Eyes are windows to the...brain?

C. Light Technologies uses retinal tracking and AI as a new tactic for neurological diagnosis

Kelsey Kaustinen
BERKELEY, Calif.—Eye tracking is a common element in annual vision exams and as a way to gauge concussions (and sobriety), but the traditional “follow my finger with your eyes” approach is being significantly upgraded by neurotech/AI company C. Light Technologies. The company is advancing retinal eye-tracking technology combined with machine learning to evaluate and predict neurological health in a new, non-invasive manner.
This approach is centered on the use of a Tracking Scanning Laser Ophthalmoscope (TSLO) developed by Dr. Christy Sheehy, founder of C. Light. The TSLO images the retina and can track eye motion on a cellular scale. The process takes less than a minute. Patients place their chin on the chinrest, similar to an eye exam, then fixates on a target for 10 seconds while a video is recorded of their eye. Blinking will not disrupt the process, and no pupil dilation is necessary.
“The back of your eye is actually the front of your brain. We use AI paired with eye tracking to create a digital fingerprint of your neurological health, with unprecedented speed and sensitivity,” explained Dr. Zachary Helft, co-founder of C. Light. “Other technologies use the pupil to track eye motion, but our technique images the retina for 120 times more sensitivity than the other tracking systems available today. In other words, C. Light measures eye motion that has been otherwise invisible through existing pupil-tracking technologies.”
“The sensitivity of the tracking that we have using the retina is higher than that of the pupil due to resolution with which we can resolve the structures,” Sheehy and her team tell DDNews. “The human pupil is generally 2-4 mm in size, while the structure that we can resolve on the retina with our proprietary device is about 1 micron - or roughly 1/100 the size of a human hair. By tracking microscopic structures as they move, we are able to resolve movement down to the cellular scale. For neurodegenerative diseases, where the loss of every neuron counts, we want to be able to see even the smallest of changes to help inform patient care.”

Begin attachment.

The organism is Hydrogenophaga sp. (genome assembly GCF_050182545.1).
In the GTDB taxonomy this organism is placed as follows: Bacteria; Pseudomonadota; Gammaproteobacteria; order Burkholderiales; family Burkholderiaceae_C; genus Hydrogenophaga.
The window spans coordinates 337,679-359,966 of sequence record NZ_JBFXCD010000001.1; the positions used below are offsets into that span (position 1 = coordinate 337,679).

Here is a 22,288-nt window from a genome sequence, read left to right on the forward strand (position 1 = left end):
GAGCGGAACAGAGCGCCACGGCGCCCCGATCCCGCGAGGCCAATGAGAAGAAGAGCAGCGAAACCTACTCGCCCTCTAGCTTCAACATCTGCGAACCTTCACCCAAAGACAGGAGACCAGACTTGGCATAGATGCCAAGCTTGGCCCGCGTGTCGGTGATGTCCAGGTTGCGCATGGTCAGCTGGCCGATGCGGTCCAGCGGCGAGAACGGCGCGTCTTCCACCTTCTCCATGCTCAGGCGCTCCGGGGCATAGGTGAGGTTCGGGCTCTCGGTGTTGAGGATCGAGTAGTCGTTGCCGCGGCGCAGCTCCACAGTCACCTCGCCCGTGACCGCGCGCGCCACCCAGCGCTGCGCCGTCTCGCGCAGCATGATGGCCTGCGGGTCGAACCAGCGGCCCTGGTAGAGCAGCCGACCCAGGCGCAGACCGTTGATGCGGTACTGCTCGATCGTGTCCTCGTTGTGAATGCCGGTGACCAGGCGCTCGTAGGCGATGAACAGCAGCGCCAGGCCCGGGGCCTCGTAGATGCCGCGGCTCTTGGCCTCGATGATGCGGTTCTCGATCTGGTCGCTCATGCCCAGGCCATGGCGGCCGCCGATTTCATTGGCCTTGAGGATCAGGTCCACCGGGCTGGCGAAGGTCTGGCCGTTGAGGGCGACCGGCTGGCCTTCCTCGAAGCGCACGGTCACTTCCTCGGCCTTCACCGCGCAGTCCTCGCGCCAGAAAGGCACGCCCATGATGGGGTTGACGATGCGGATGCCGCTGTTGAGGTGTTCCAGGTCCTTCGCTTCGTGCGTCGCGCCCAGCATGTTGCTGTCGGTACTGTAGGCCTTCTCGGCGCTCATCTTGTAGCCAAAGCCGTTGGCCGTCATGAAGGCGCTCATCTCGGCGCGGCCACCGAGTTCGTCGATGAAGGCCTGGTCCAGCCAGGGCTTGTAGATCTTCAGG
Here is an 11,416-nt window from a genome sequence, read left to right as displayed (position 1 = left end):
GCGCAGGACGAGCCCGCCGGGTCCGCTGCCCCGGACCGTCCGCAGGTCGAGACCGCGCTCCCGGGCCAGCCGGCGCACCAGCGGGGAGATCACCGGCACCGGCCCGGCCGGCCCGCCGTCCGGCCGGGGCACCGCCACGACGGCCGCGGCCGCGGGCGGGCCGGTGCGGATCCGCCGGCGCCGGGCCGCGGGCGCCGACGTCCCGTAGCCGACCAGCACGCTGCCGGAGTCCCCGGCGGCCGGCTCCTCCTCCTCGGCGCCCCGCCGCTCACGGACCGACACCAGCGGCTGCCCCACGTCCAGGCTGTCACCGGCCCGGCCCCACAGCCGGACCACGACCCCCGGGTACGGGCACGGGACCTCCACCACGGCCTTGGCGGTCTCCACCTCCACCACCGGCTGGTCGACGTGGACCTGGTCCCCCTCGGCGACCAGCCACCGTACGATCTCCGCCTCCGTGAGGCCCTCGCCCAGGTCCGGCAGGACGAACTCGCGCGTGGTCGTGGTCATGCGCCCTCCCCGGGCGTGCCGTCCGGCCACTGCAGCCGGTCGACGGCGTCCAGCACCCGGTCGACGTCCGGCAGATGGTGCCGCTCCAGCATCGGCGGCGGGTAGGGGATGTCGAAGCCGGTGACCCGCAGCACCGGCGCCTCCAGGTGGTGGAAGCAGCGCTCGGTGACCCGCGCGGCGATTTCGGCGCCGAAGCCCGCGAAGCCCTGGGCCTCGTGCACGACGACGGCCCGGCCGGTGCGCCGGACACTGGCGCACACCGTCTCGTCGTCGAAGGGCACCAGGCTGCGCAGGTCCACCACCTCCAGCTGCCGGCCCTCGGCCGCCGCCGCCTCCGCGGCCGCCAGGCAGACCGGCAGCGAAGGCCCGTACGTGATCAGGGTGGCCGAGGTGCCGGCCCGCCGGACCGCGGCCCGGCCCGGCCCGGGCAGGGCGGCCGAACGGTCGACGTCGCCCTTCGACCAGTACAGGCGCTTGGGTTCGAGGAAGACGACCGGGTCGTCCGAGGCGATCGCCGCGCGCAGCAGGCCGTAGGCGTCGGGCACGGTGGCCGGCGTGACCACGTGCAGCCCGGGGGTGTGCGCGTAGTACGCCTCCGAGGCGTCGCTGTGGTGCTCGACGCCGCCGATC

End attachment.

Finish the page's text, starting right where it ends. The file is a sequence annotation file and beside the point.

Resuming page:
In terms of which neurodegenerative disease C. Light intends to work with first, the company has selected multiple sclerosis. Future disease targets will include amyotrophic lateral sclerosis, Parkinson’s disease and Alzheimer’s disease.
According to Sheehy and her colleagues, MS represents a good proving ground for this technology due to the nature of the disease and its effects on patients. “[A]s a patient becomes more clinically disabled with the disease, the more microsaccades (small, involuntary quick movements of the eye during fixation) will occur,” they explain. “This type of subclinical information can serve as granular progression feedback that can help to inform drug decisions and patient care. Our ultimate goal is to be able to provide prognostic, or predictive, feedback as well as early detection to clinicians and drug developers.” C. Light published a paper on this concept recently: “Fixational microsaccades: A quantitative and objective measure of disability in multiple sclerosis,” which appeared in the Multiple Sclerosis Journal.
“Utilizing advanced statistical models and machine-learning approaches give us the framework to enable mass data collection and point-of-care analytics,” adds Dr. James Golden, data science lead at C. Light. “Right now, clinicians use a series of physiological and behavioral tests to estimate the severity of disease progression in MS. The same latent neurological factors that determine the outcomes of those tests can also affect eye movement patterns that we record. We use machine-learning techniques to untangle the complex statistical relationship between those eye movements patterns and disease progression, enabling us to make estimates approaching the accuracy of clinicians.”
In addition to microsaccades providing an obvious ophthalmic metric that can be measured, Sheehy and her team note that “MS is the only neurodegenerative disease that has viable therapeutics on the market.” As such, once a diagnosis is secured with C. Light’s technology, it can be acted upon, and treatment effectiveness and/or disease progression can be tracked in an ongoing effort with this approach.
C. Light has big plans for the future, as well. Sheehy says the company hopes to move into other neurodegenerative diseases in two years, and currently has “active data collection pipelines in Alzheimer’s disease and in concussion recovery.” To support this, she reports that C. Light is undertaking a $1.25-million seed round, with their eyes on two immediate goals: to advance C. Light’s machine-learning algorithms past the current standard of care, and to transition the prototype for this technology into a design for manufacture.
The market potential for this technology is extensive. Current statistics estimate that roughly one million individuals have multiple sclerosis, six million are diagnosed with Alzheimer’s disease, and 60,000 are living with Parkinson’s disease—just in the United States. As with any disease, earlier intervention can improve patient outcomes, and a quick, non-invasive monitoring approach such as C. Light’s retinal-tracking technology could be a significant boon in this diagnostic space.
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